A state historic preservation grant in 2016 funded phase one of a project to research and record the history of the Town of Elizabeth, which is bearing fruit. “History Colorado provided the $21,000 …
This item is available in full to subscribers.
If you're a print subscriber, but do not yet have an online account, click here to create one.
Click here to see your options for becoming a subscriber.
If you made a voluntary contribution of $25 or more in Nov. 2017-2018, but do not yet have an online account, click here to create one at no additional charge. VIP Digital Access Includes access to all websites
A state historic preservation grant in 2016 funded phase one of a project to research and record the history of the Town of Elizabeth, which is bearing fruit.
“History Colorado provided the $21,000 grant so we could look into details about the history of Elizabeth,” said Grace Erickson, town community development director. “We have a lot of town involvement in the process. We asked for volunteers to help us with the research, and a portion of the grant was used to hire professional consultants to conduct some of the research. It took about a year to complete the 100-page study and to make the history video that we have on our website.”
She said it was important to have community involvement, so the town held a 2017 open house at town hall and asked residents to come and share their stories and pictures about Elizabeth history. The written information was scanned in and all the comments were preserved.
The town asked for volunteers to assist with the program. Elizabeth resident Suzy Sadak said while she didn’t know much about the history of the town, she decided to volunteer to work on the project.
“I contacted a few people in town to gather information,” she said. “Actually one of the best interviews I did was with David Wright, an artist who lived in town in the 1970s when Elizabeth was sort of an artist community. I enjoyed helping research the history of our town and I learned a lot about Elizabeth’s past.”
The research gathered was compiled into a report and used to make a short video about town history that is on the Elizabeth website at www.townofelizabeth.org/history.html.
Elizabeth’s video states that about 1881 the depot at milepost 39.4 on the Denver and New Orleans Railroad was named Elizabeth by then-Gov. John Evans in honor of his sister-in-law Elizabeth.
However, the Wikipedia history of the town clarifies that the area that is now Elizabeth was first named Russellville when a sawmill was established by the Weber brothers on Running Creek in 1855, and the name later became Elizabeth about 1881 when Evans named the railroad depot established in the town.
The town grew up around the depot, which served the ranchers who came to ship their cattle and farmers who came to ship their crops to markets in Denver and Pueblo. By 1890 there were 300 residents in the community.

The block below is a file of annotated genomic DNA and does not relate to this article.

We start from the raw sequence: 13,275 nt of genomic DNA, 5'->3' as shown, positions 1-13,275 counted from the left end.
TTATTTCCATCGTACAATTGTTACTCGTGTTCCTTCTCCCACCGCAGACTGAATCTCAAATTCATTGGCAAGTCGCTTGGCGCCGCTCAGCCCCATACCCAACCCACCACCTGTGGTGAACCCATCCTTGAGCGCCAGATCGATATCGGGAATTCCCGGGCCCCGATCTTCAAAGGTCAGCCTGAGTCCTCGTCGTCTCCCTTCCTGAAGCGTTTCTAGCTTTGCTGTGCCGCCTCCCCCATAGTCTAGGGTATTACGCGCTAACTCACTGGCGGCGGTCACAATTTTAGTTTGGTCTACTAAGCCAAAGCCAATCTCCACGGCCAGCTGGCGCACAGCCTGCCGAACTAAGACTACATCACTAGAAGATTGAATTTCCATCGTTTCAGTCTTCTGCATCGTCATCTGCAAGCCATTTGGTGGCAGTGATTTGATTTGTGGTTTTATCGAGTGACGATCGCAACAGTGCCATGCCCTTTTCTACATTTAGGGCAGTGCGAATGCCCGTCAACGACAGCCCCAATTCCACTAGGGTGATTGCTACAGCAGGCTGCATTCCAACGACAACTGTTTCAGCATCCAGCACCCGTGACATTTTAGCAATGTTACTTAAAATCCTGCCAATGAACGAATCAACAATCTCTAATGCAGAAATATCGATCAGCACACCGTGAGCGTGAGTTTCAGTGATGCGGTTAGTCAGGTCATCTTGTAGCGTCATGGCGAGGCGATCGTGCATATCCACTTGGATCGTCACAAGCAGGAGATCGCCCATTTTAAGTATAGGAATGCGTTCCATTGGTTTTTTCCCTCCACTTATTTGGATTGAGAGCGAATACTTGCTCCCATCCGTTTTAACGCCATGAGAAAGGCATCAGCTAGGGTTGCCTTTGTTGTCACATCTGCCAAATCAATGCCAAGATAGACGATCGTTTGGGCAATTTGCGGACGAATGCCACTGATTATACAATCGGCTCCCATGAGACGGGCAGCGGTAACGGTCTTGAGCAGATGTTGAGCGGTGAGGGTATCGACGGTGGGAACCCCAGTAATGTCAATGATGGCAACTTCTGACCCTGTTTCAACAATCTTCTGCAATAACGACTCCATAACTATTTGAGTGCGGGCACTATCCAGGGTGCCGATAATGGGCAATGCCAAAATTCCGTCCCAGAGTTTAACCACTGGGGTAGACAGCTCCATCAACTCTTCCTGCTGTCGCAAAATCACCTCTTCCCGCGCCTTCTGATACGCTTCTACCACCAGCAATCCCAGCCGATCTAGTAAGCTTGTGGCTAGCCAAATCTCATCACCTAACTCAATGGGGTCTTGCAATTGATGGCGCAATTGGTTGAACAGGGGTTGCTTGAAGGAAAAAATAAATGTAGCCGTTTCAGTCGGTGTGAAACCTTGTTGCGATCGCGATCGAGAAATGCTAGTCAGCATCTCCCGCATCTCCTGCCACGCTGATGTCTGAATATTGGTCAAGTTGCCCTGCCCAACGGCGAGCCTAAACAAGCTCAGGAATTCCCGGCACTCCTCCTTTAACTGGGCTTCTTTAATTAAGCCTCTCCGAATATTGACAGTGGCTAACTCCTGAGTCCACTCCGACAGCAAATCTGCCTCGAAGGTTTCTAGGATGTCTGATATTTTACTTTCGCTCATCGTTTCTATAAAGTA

With the growth of the town, businesses were established to serve the residents as well as farmers and ranchers in the surrounding area of Elbert County. One of the main businesses was the Watts and Wortman General Merchandise store that is shown in one of the historic pictures on the video.
In the 1970s, a local newspaper reported there was a family that lived in Elbert County who owned a carnival. The story stated that in the spring the family brought the carnival midway equipment to the Elizabeth depot and loaded it on a train that took it to towns throughout the state until fall, when the family and their carnival returned to Elbert County for the winter.
The town and surrounding area depended on the railroad but the railroad was washed out by the flood of 1935 and never rebuilt.
However, while there was less traffic and some people left, the town remained a supply center for ranchers and farmers in the surrounding area. There was a big spike in population after World War II when a missile base was built near Elizabeth. A lot of houses were left empty when the base closed in 1965.
About 1970, a number of artists were drawn to Elizabeth. David Wright was among the artists, and in a letter he said the artists came to the town because rent was a lot less expensive than in larger communities like Denver and Castle Rock. He wrote that the artists enjoyed the small town with its dirt streets, and often got together for activities like potluck dinners and sharing music.
The town remains a center of businesses serving residents of the community and surrounding area. There is a Safeway supermarket and a Walmart, plus a large number of small businesses, including many that are unique to the town.
As of 2018 there were 1,385 people living in Elizabeth. The residents elect a town council and mayor, and a town manager and staff are hired to oversee the day-to-day operations.
Elizabeth has a police department and fire department, and the schools are part of the Elizabeth School District.
Other items that may interest you
We have noticed you are using an ad blocking plugin in your browser.
The revenue we receive from our advertisers helps make this site possible. We request you whitelist our site.